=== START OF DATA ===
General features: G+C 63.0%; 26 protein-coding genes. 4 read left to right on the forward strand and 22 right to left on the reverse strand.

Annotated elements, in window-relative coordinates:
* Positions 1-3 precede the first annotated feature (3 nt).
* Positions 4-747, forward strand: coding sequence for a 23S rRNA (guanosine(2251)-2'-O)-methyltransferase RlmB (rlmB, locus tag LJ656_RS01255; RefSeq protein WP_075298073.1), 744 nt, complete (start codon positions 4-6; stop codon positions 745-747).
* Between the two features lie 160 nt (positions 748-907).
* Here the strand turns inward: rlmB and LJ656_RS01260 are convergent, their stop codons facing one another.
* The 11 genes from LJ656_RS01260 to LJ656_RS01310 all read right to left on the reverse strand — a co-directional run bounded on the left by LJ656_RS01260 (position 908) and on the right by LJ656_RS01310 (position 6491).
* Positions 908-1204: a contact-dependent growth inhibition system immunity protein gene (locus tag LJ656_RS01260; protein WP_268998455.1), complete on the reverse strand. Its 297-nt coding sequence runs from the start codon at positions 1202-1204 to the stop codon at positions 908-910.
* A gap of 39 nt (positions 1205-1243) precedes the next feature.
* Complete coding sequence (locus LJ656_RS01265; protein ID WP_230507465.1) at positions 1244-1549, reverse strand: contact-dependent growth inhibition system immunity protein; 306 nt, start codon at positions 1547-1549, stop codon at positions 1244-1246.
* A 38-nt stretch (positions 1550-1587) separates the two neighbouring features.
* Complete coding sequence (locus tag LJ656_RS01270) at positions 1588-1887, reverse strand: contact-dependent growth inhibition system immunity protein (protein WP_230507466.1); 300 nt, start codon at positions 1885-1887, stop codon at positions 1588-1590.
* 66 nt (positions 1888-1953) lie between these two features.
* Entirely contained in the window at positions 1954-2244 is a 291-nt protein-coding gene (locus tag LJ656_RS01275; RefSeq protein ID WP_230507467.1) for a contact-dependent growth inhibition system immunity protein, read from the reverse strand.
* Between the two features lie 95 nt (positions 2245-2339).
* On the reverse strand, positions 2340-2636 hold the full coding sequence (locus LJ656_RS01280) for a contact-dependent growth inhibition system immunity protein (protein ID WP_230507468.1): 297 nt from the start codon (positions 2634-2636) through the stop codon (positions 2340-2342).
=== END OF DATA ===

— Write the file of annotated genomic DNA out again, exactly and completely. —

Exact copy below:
General features: G+C 63.0%; 26 protein-coding genes. 4 read left to right on the forward strand and 22 right to left on the reverse strand.

Annotated elements, in window-relative coordinates:
* Positions 1-3 precede the first annotated feature (3 nt).
* Positions 4-747, forward strand: coding sequence for a 23S rRNA (guanosine(2251)-2'-O)-methyltransferase RlmB (rlmB, locus tag LJ656_RS01255; RefSeq protein WP_075298073.1), 744 nt, complete (start codon positions 4-6; stop codon positions 745-747).
* Between the two features lie 160 nt (positions 748-907).
* Here the strand turns inward: rlmB and LJ656_RS01260 are convergent, their stop codons facing one another.
* The 11 genes from LJ656_RS01260 to LJ656_RS01310 all read right to left on the reverse strand — a co-directional run bounded on the left by LJ656_RS01260 (position 908) and on the right by LJ656_RS01310 (position 6491).
* Positions 908-1204: a contact-dependent growth inhibition system immunity protein gene (locus tag LJ656_RS01260; protein WP_268998455.1), complete on the reverse strand. Its 297-nt coding sequence runs from the start codon at positions 1202-1204 to the stop codon at positions 908-910.
* A gap of 39 nt (positions 1205-1243) precedes the next feature.
* Complete coding sequence (locus LJ656_RS01265; protein ID WP_230507465.1) at positions 1244-1549, reverse strand: contact-dependent growth inhibition system immunity protein; 306 nt, start codon at positions 1547-1549, stop codon at positions 1244-1246.
* A 38-nt stretch (positions 1550-1587) separates the two neighbouring features.
* Complete coding sequence (locus tag LJ656_RS01270) at positions 1588-1887, reverse strand: contact-dependent growth inhibition system immunity protein (protein WP_230507466.1); 300 nt, start codon at positions 1885-1887, stop codon at positions 1588-1590.
* 66 nt (positions 1888-1953) lie between these two features.
* Entirely contained in the window at positions 1954-2244 is a 291-nt protein-coding gene (locus tag LJ656_RS01275; RefSeq protein ID WP_230507467.1) for a contact-dependent growth inhibition system immunity protein, read from the reverse strand.
* Between the two features lie 95 nt (positions 2245-2339).
* On the reverse strand, positions 2340-2636 hold the full coding sequence (locus LJ656_RS01280) for a contact-dependent growth inhibition system immunity protein (protein ID WP_230507468.1): 297 nt from the start codon (positions 2634-2636) through the stop codon (positions 2340-2342).